06 October 2017

You will cry after seeing the skin of this 'mermaid baby'

Maryam Bibi was born with a condition which causes skin to grow much quicker, crack and become flaky, then shed much quicker than the skin of the average human being.

Maira Bibi has given her daughter the nickname "Mermaid Baby" because it looks like she has scales.

The little girl, whose actual name is Maryam Bibi, suffers from a rare skin condition called ichthyosis.

Red, raw and glossy

There are several types of the condition which causes skin to grow much quicker, crack and become flaky, then shed much quicker than that of the average human being.

Maryam was born with the condition, and Maira told the Daily Mail that when she gave birth to her little girl, her skin looked red, raw and glossy.

It turned out that Maryam was born with a collodion membrane on her skin, causing the glossy effect.

They initially thought Maryam had eczema, but soon discovered that her condition is not the same as her mother's.

According to the Foundation for Ichthyosis and Related Skin Types (FIRST), collodion membrane babies do shed that layer of the membrane, but it's likely that ichthyosis will follow.

Once a baby sheds the collodion membrane, there are two common types of ichthyosis which the infant may have – lamellar ichthyosis and congenital ichthyosiform erythroderma (CIE).

Newborns often don't survive

Another type of ichthyosis where the collodion membrane is always present is in harlequin ichthyosis, which is regarded as the most severe form of the condition.

It is extremely rare, but babies who are born with harlequin ichthyosis have thick, broken layers of skin and may appear deformed, but it is actually the tightness of the skin which pulls at features like the eyes, mouth and ears.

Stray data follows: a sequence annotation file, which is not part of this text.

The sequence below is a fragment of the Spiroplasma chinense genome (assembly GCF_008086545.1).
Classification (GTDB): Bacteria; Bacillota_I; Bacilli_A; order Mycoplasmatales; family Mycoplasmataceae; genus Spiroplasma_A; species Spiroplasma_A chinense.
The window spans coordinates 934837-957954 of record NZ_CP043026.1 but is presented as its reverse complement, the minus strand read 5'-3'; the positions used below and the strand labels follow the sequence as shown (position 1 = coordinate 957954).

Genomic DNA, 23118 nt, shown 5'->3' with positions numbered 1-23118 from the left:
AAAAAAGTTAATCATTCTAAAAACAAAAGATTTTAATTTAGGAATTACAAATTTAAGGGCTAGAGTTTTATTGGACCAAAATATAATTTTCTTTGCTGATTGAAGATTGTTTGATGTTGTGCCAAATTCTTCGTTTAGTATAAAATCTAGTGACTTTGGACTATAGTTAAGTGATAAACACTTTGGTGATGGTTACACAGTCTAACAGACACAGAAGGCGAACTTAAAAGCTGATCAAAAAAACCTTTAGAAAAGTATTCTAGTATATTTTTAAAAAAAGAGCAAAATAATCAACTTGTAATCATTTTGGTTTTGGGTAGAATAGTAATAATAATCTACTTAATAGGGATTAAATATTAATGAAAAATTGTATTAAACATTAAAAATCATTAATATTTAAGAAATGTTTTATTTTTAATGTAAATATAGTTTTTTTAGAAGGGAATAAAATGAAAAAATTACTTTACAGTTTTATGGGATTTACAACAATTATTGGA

The tightness of skin around the infant's mouth may cause difficulty with feeding and they may need to be tube-fed. It also affects their chest, which can also make eating and breathing a challenge.

These babies are also more susceptible to dehydration and infection. Newborns with harlequin ichthyosis often don't survive.

The condition is incurable and Maryam's parents told the Mirror they have had to learn how to manage the situation.

They've learned that they need to wash her clothing and bedding frequently, and they've already broken two washing machines in the process.

Daily moisturising crucial

Because her skin often cracks, they must constantly moisturise it. They believe it takes about three to four hours a day just to ensure her skin is sufficiently hydrated.

There are a number of other complications which arise when a baby is born with ichthyosis.

Diagnosing and treating the skin condition may seem simple, but it can be taxing. Generally, specialists can identify the condition just by looking at the condition of the skin. Occasionally a biopsy is done, where a piece of skin is removed and examined under a microscope, and genetic testing is also an option.

Moisturising regularly with heavy moisturising creams and ointments and maintaining high hydration levels are imperative to managing the condition. Dry, scaly skin could lead to itching, and if the skin is scratched open, it could result in infections. This may require antibiotics.

Image credit: iStock